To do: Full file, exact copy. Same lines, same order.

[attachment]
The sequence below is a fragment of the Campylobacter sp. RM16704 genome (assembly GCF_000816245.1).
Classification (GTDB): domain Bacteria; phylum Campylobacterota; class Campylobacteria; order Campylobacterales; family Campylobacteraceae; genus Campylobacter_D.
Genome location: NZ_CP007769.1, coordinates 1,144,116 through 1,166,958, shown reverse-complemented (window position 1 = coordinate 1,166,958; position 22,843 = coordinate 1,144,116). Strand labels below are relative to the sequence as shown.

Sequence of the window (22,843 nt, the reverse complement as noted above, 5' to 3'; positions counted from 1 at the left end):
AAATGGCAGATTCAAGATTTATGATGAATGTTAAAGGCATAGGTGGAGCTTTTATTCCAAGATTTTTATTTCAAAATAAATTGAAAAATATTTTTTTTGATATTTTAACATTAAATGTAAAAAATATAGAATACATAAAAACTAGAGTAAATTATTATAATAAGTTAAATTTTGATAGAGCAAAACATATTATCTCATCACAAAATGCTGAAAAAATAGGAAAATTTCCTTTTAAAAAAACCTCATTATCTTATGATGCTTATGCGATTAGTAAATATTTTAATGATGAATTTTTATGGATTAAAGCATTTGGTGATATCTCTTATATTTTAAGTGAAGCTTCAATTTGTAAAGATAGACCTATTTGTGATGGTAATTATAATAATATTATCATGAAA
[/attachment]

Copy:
The sequence below is a fragment of the Campylobacter sp. RM16704 genome (assembly GCF_000816245.1).
Classification (GTDB): domain Bacteria; phylum Campylobacterota; class Campylobacteria; order Campylobacterales; family Campylobacteraceae; genus Campylobacter_D.
Genome location: NZ_CP007769.1, coordinates 1,144,116 through 1,166,958, shown reverse-complemented (window position 1 = coordinate 1,166,958; position 22,843 = coordinate 1,144,116). Strand labels below are relative to the sequence as shown.

Sequence of the window (22,843 nt, the reverse complement as noted above, 5' to 3'; positions counted from 1 at the left end):
AAATGGCAGATTCAAGATTTATGATGAATGTTAAAGGCATAGGTGGAGCTTTTATTCCAAGATTTTTATTTCAAAATAAATTGAAAAATATTTTTTTTGATATTTTAACATTAAATGTAAAAAATATAGAATACATAAAAACTAGAGTAAATTATTATAATAAGTTAAATTTTGATAGAGCAAAACATATTATCTCATCACAAAATGCTGAAAAAATAGGAAAATTTCCTTTTAAAAAAACCTCATTATCTTATGATGCTTATGCGATTAGTAAATATTTTAATGATGAATTTTTATGGATTAAAGCATTTGGTGATATCTCTTATATTTTAAGTGAAGCTTCAATTTGTAAAGATAGACCTATTTGTGATGGTAATTATAATAATATTATCATGAAA